President Obama, not all members of the Nuclear Club need be a security menace. Some may offer a distinct and clear benefit to world peace and security. This point should already be obvious to everyone who can remember the Cold War.
Should Israel be deprived of its alleged nuclear forces for any reason, the Jewish State could become vulnerable to overwhelming attacks from certain enemy states. Although such existential vulnerabilities might be prevented, in principle, by instituting parallel forms of chemical/biological weapons disarmament among these foes, such steps would never actually be taken. Verification of compliance in these matters is exceedingly difficult, and such verification would become even more problematic wherever several enemy states would be involved.  
President  Obama misunderstands. Nuclear weapons are not the problem per se.  In the Middle East, the core problem remains a far-reaching and unreconstructed Jihadist commitment to "excise the Jewish cancer." This commitment is more-or-less common to both adversarial Sunni Arab nations, and to Shiite Iran.
The western democracies  should finally understand that the Road Map to Peace in the Middle East is little more than a pragmatic enemy expedient. In essence, it represents a nicely-phrased cartographic stratagem that is designed to weaken Israel, in "stages," ultimately to the breaking point, a position where it can no longer endure.
With its nuclear weapons, even if held ambiguously in the "basement," Israel might still be able to deter enemy unconventional attacks, and most large conventional aggressions. With such weapons, Israel, when operationally capable, could also launch certain non-nuclear preemptive strikes against enemy state hard targets. Without these weapons, any such acts of anticipatory self-defense would likely represent the onset of a much wider war. This is because there would no longer be any persuasive threat of an Israeli counter retaliation.    
Although widely unacknowledged, Israel's nuclear weapons represent a critical impediment to the actual military use of nuclear weapons, and to the commencement of a regional nuclear war. They must, therefore,  remain at the very center of Israel's security policy, and must also be guided by a continuously updated and refined national strategic doctrine. Essential elements of such doctrine should include a carefully calibrated end to "deliberate ambiguity," more recognizable emphases on  "counter value" or counter-city targeting, and sufficiently compelling evidence of secure "triad" nuclear forces that are also presumed capable of penetrating any foreseeable aggressor's active defenses.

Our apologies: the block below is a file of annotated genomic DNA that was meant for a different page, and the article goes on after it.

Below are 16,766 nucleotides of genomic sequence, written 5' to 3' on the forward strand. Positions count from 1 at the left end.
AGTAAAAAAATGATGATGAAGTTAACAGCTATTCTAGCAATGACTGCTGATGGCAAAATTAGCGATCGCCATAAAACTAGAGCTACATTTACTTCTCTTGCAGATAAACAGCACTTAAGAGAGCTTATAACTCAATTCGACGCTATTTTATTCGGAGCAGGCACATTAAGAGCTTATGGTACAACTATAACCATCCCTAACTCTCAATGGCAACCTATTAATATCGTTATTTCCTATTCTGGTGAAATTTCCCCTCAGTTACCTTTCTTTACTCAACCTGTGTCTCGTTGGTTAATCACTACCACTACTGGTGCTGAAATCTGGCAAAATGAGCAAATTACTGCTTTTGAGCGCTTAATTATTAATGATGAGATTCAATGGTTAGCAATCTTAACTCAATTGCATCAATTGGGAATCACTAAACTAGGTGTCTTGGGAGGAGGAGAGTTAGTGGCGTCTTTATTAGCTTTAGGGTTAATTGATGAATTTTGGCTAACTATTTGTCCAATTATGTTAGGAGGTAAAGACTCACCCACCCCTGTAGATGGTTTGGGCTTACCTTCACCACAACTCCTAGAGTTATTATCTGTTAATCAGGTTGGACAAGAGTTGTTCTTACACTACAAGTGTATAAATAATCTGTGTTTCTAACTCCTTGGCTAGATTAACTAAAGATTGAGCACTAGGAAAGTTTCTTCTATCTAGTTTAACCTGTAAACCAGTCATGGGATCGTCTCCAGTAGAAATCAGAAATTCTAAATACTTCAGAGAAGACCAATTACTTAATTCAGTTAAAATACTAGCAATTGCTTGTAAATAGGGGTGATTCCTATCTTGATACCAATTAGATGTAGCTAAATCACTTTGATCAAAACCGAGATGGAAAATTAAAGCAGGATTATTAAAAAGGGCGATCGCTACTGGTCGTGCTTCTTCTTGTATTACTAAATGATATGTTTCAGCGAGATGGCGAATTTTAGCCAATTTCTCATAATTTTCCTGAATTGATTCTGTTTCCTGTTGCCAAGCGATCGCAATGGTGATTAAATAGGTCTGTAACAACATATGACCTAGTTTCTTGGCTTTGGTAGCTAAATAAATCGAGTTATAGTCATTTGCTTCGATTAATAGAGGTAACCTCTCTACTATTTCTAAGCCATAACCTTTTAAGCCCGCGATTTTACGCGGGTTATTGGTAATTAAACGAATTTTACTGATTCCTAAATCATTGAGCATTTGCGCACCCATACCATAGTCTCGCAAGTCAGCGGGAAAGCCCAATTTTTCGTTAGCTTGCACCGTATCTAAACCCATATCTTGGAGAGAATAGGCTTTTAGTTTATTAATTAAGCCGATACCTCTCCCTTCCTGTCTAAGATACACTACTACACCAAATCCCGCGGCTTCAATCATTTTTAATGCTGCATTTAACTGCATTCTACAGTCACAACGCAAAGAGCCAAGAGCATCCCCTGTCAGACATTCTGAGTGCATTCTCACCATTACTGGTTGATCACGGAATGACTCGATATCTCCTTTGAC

Israel's latest efforts at diversified sea-basing of nuclear retaliatory forces are costly, but prudent. Similarly important will be meeting certain operational requirements for the Israel Air Force. In order to prepare for anticipated strikes at distances of approximately 1,000 kilometers, whether preemptive, retaliatory, or counter-retaliatory, the IAF now needs the "full envelope" of air refueling capabilities, upgraded satellite communications,  state-of-the-art  electronic warfare technologies, armaments fully appropriate to inflicting maximum target damage, and the latest-generation UAVs to accompany selected missions.
In the Middle East, Israel's nuclear weapons represent an absolutely indispensable impediment to enemy aggressions and nuclear war. With this in mind, Washington should openly reject the utterly shallow presidential mantra of a "world free of nuclear weapons," and support instead an abundantly strong and secure nuclear Israel.
LOUIS RENÉ BERES (Ph.D., Princeton, 1971) is the author of many books and articles dealing with nuclear strategy and nuclear war. Professor of Political Science and International Law at Purdue for forty-three years, he was Chair of Project Daniel (Israel, 2003).  Professor Beres is a frequent contributor to such publications as The Jerusalem Post; The Atlantic; US News & World Report; The Harvard National Security Journal; The Brown Journal of World Affairs; The Israel Journal of Foreign Affairs; The International Journal of Intelligence and Counterintelligence; Herzliya Conference Working Papers; Ha'aretz; and Israel National News. Dr. Beres was born in Zürich, Switzerland, on August 31, 1945.